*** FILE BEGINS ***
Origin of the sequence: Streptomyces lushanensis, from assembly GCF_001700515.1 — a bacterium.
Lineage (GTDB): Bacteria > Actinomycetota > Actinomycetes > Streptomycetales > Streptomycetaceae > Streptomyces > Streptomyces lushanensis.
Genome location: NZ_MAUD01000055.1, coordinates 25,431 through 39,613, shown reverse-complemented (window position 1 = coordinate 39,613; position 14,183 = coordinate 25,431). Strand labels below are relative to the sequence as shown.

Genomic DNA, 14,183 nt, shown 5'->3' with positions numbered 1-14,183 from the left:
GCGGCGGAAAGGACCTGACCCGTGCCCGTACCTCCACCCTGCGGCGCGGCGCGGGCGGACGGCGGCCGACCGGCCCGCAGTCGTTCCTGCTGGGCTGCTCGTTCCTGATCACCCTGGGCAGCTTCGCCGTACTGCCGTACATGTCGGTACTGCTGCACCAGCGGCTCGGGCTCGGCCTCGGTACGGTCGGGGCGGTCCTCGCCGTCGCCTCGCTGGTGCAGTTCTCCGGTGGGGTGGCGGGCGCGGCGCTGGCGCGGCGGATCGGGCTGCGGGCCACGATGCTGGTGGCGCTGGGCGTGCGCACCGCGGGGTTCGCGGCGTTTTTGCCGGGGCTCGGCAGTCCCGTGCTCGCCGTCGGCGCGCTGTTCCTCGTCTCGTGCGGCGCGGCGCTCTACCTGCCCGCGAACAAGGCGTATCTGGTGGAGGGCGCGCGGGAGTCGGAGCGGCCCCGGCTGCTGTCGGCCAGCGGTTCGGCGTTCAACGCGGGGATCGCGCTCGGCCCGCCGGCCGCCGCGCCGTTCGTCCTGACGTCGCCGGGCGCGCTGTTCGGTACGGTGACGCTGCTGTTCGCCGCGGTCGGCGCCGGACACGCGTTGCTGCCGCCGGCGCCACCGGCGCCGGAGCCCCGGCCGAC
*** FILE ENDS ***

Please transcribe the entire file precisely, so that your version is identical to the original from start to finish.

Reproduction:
Origin of the sequence: Streptomyces lushanensis, from assembly GCF_001700515.1 — a bacterium.
Lineage (GTDB): Bacteria > Actinomycetota > Actinomycetes > Streptomycetales > Streptomycetaceae > Streptomyces > Streptomyces lushanensis.
Genome location: NZ_MAUD01000055.1, coordinates 25,431 through 39,613, shown reverse-complemented (window position 1 = coordinate 39,613; position 14,183 = coordinate 25,431). Strand labels below are relative to the sequence as shown.

Genomic DNA, 14,183 nt, shown 5'->3' with positions numbered 1-14,183 from the left:
GCGGCGGAAAGGACCTGACCCGTGCCCGTACCTCCACCCTGCGGCGCGGCGCGGGCGGACGGCGGCCGACCGGCCCGCAGTCGTTCCTGCTGGGCTGCTCGTTCCTGATCACCCTGGGCAGCTTCGCCGTACTGCCGTACATGTCGGTACTGCTGCACCAGCGGCTCGGGCTCGGCCTCGGTACGGTCGGGGCGGTCCTCGCCGTCGCCTCGCTGGTGCAGTTCTCCGGTGGGGTGGCGGGCGCGGCGCTGGCGCGGCGGATCGGGCTGCGGGCCACGATGCTGGTGGCGCTGGGCGTGCGCACCGCGGGGTTCGCGGCGTTTTTGCCGGGGCTCGGCAGTCCCGTGCTCGCCGTCGGCGCGCTGTTCCTCGTCTCGTGCGGCGCGGCGCTCTACCTGCCCGCGAACAAGGCGTATCTGGTGGAGGGCGCGCGGGAGTCGGAGCGGCCCCGGCTGCTGTCGGCCAGCGGTTCGGCGTTCAACGCGGGGATCGCGCTCGGCCCGCCGGCCGCCGCGCCGTTCGTCCTGACGTCGCCGGGCGCGCTGTTCGGTACGGTGACGCTGCTGTTCGCCGCGGTCGGCGCCGGACACGCGTTGCTGCCGCCGGCGCCACCGGCGCCGGAGCCCCGGCCGAC